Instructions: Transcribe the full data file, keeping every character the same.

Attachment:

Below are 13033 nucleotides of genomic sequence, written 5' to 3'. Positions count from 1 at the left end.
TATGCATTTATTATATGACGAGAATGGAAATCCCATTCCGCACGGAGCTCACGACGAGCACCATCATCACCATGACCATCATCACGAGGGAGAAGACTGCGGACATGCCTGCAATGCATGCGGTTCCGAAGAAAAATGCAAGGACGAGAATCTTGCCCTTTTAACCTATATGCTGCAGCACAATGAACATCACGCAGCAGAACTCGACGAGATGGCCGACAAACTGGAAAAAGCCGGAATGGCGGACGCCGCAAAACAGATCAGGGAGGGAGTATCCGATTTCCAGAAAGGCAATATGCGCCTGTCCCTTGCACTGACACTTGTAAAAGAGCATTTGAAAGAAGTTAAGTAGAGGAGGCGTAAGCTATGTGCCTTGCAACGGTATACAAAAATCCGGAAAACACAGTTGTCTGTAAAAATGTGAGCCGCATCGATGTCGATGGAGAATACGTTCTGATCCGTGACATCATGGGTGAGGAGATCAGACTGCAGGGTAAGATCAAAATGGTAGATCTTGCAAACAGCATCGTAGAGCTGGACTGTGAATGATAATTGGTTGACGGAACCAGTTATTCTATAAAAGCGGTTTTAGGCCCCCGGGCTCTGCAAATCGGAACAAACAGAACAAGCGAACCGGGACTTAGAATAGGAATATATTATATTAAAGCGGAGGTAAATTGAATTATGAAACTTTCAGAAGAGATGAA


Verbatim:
Below are 13033 nucleotides of genomic sequence, written 5' to 3'. Positions count from 1 at the left end.
TATGCATTTATTATATGACGAGAATGGAAATCCCATTCCGCACGGAGCTCACGACGAGCACCATCATCACCATGACCATCATCACGAGGGAGAAGACTGCGGACATGCCTGCAATGCATGCGGTTCCGAAGAAAAATGCAAGGACGAGAATCTTGCCCTTTTAACCTATATGCTGCAGCACAATGAACATCACGCAGCAGAACTCGACGAGATGGCCGACAAACTGGAAAAAGCCGGAATGGCGGACGCCGCAAAACAGATCAGGGAGGGAGTATCCGATTTCCAGAAAGGCAATATGCGCCTGTCCCTTGCACTGACACTTGTAAAAGAGCATTTGAAAGAAGTTAAGTAGAGGAGGCGTAAGCTATGTGCCTTGCAACGGTATACAAAAATCCGGAAAACACAGTTGTCTGTAAAAATGTGAGCCGCATCGATGTCGATGGAGAATACGTTCTGATCCGTGACATCATGGGTGAGGAGATCAGACTGCAGGGTAAGATCAAAATGGTAGATCTTGCAAACAGCATCGTAGAGCTGGACTGTGAATGATAATTGGTTGACGGAACCAGTTATTCTATAAAAGCGGTTTTAGGCCCCCGGGCTCTGCAAATCGGAACAAACAGAACAAGCGAACCGGGACTTAGAATAGGAATATATTATATTAAAGCGGAGGTAAATTGAATTATGAAACTTTCAGAAGAGATGAA